Mykonos

Delos
 

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24 Sep | Hannah Carloni | No Comments

Friday, September 24, 2010 | Florence, Italy


My roommates about to enter the Blue Caves in Capri

A word of advice to anyone thinking of studying abroad: STUDY ABROAD. I am having the time of my life here. Multiple times a day I stop and think…how did I ever get THIS lucky?!

Two weekends ago, I went on LdM’s trip to Pompeii and Capri. Pompeii was incredibly interesting. It was mind blowing to think about how old everything was. The next day, we took a boat to Capri, a picturesque little island off the coast of Italy. The first thing we did was enter The Blue Caves through a tiny opening in the side of the island. Inside, the sun from outside the cave reflects off the white stone of the ocean floor, invading the cave with an effervescent blue glow. SO PRETTY. After the boat tour was over, we went into the town of Capri, and I had the best gelato I have had thus far—in a cone that was so fresh it was still warm. This, again, was another time I asked myself, HOW did I get this lucky? The rest of the day my friends and I just walked around the town and swam at the beach.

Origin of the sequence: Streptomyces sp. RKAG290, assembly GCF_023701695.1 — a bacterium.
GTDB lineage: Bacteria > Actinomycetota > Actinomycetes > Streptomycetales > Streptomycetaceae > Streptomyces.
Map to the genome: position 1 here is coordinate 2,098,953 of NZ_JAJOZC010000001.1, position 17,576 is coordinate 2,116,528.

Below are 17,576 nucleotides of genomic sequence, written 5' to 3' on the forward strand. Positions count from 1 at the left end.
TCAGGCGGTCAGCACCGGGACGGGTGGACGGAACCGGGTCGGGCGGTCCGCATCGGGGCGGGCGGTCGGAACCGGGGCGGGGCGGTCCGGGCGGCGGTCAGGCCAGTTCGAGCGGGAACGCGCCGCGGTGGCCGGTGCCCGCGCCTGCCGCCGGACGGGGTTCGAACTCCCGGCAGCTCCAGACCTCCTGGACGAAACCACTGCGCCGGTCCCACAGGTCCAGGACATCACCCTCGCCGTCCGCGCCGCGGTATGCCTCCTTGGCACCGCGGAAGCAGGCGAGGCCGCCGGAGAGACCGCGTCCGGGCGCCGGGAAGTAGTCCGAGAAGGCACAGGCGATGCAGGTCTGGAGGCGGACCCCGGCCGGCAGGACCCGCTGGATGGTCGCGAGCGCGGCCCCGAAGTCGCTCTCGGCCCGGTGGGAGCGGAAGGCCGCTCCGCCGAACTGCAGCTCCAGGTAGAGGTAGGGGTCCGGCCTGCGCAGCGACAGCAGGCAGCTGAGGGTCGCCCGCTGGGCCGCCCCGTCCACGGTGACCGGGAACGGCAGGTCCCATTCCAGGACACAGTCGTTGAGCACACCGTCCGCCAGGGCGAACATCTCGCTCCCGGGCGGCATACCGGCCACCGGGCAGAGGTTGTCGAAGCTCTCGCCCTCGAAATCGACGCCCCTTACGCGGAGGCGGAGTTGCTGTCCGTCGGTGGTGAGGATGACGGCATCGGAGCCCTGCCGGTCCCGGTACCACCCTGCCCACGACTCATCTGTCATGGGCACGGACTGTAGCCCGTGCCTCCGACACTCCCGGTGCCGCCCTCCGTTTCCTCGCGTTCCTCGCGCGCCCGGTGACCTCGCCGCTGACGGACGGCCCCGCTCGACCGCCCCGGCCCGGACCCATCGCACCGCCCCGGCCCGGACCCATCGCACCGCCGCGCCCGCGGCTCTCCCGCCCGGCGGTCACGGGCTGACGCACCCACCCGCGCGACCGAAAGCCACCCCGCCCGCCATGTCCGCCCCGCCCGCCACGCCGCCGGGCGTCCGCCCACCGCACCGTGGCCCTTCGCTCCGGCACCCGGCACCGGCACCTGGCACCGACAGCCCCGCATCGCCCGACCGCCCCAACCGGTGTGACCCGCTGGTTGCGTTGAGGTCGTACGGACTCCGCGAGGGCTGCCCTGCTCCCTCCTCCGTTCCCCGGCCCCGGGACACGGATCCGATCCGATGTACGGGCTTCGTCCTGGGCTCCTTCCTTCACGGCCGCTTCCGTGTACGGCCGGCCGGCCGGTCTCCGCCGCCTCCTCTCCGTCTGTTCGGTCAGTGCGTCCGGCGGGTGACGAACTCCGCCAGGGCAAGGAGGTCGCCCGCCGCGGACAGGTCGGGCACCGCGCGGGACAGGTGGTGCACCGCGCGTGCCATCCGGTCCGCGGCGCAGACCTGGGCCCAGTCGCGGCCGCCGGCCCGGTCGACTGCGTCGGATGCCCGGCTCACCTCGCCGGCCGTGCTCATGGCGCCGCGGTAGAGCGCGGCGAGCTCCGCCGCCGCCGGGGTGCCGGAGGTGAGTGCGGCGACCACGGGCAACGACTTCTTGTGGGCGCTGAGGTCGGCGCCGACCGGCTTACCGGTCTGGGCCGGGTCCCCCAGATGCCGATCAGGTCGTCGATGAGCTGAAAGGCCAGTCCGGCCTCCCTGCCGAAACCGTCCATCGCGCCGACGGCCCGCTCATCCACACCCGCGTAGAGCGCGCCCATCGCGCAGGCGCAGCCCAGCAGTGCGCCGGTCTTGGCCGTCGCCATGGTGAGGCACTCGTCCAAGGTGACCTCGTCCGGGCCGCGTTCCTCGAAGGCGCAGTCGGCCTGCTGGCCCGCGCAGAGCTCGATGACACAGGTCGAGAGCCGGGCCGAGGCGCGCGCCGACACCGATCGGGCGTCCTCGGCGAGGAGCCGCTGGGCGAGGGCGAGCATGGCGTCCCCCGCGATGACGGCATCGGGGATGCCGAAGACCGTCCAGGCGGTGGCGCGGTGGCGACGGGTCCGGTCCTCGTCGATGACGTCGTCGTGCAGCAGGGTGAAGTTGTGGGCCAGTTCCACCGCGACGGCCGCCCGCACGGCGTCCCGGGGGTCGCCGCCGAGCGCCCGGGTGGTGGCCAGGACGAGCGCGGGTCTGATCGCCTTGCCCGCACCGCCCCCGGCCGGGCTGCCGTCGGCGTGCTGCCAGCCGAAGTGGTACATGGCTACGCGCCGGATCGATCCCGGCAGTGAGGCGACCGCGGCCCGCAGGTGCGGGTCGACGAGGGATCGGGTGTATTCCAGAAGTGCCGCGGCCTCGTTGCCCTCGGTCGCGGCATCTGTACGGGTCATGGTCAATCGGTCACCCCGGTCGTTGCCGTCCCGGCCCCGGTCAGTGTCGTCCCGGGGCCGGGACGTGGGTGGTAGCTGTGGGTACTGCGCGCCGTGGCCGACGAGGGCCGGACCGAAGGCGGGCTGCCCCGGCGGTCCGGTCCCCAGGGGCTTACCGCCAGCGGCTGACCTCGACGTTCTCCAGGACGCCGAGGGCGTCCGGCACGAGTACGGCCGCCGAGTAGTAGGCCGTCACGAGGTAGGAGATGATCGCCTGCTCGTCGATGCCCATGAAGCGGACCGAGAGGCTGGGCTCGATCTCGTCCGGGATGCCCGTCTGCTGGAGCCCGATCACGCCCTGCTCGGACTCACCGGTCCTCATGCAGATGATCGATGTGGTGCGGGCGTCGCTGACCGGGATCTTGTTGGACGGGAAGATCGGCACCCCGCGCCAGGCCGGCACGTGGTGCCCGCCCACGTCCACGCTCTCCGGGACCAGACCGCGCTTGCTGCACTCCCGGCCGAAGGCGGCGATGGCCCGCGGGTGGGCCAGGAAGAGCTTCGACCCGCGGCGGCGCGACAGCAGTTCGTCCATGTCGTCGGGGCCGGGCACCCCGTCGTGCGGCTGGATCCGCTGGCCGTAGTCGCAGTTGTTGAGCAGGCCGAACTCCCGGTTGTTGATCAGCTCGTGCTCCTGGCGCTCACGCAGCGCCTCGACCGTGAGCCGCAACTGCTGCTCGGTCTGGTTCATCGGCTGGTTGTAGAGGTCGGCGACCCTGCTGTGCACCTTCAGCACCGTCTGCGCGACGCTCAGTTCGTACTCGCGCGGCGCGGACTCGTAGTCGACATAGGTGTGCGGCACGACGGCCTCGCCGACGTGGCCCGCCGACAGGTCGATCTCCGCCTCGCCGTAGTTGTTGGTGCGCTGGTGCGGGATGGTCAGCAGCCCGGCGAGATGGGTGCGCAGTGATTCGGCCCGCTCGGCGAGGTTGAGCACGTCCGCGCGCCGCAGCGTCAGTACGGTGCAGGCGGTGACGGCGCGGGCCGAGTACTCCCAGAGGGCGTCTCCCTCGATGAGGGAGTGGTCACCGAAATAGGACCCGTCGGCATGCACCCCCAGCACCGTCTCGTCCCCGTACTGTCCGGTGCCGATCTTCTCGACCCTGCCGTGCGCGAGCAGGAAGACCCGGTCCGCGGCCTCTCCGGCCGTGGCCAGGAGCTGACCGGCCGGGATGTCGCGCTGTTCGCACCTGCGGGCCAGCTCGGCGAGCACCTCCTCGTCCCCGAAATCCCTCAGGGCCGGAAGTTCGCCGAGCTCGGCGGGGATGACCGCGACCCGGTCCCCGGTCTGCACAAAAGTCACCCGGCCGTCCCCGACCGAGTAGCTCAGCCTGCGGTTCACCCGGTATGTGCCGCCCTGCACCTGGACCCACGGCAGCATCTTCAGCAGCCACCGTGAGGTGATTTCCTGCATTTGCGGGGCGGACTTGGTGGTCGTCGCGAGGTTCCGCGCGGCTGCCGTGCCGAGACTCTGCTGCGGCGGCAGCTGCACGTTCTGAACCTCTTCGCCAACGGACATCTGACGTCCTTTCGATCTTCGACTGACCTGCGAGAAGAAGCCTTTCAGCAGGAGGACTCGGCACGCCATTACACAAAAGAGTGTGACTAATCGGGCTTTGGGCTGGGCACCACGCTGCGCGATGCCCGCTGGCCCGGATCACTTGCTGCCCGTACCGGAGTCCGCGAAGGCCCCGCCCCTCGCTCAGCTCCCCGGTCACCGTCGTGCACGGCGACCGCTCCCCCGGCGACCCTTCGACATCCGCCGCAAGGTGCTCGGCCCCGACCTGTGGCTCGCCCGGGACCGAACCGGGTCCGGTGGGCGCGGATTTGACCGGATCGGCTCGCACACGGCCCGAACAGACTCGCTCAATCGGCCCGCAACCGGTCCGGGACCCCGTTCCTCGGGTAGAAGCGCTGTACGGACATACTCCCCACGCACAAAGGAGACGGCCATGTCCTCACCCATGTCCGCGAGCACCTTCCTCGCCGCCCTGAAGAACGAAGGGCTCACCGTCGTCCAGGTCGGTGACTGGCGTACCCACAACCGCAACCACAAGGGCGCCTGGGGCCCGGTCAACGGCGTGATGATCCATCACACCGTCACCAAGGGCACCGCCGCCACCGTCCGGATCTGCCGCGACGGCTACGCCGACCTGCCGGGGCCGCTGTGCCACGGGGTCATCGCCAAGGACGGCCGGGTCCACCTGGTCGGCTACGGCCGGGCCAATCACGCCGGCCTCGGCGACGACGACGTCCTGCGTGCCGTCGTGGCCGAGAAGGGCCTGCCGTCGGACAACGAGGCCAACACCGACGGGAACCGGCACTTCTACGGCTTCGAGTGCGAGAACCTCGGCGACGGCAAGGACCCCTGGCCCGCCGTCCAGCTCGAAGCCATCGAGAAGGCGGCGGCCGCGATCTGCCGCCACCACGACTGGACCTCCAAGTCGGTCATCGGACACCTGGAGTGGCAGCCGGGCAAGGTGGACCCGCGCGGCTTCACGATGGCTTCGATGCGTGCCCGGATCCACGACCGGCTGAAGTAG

During the next week, my friends and I bought a Friends of the Uffizi pass—for 40 euro, students can get unlimited access to all of Florence’s museums! It’s a great deal, since some of the museums can be up to 9 euro just for one visit. This past weekend, my four friends and I made the trek up to Munich, Germany for Oktoberfest. On the first day, we took a bike tour of downtown Munich, and since our tour guide liked us it lasted five hours instead of two! It was great to see the city—Munich is so beautiful and full of history.

The next day we went to Oktoberfest. It was opening day, so we got to see the parade and “the tapping of the keg”. All I can say is, Oktoberfest was certainly a once in a lifetime experience. The next day, we went to Dachau, one of the first concentration camps in Germany. It was truly chilling to think that a very short time ago, people thought that the systematic extermination of a group of people was okay. Freaky. Coming back to reality (aka school) was tough after such an amazing and eye-opening weekend.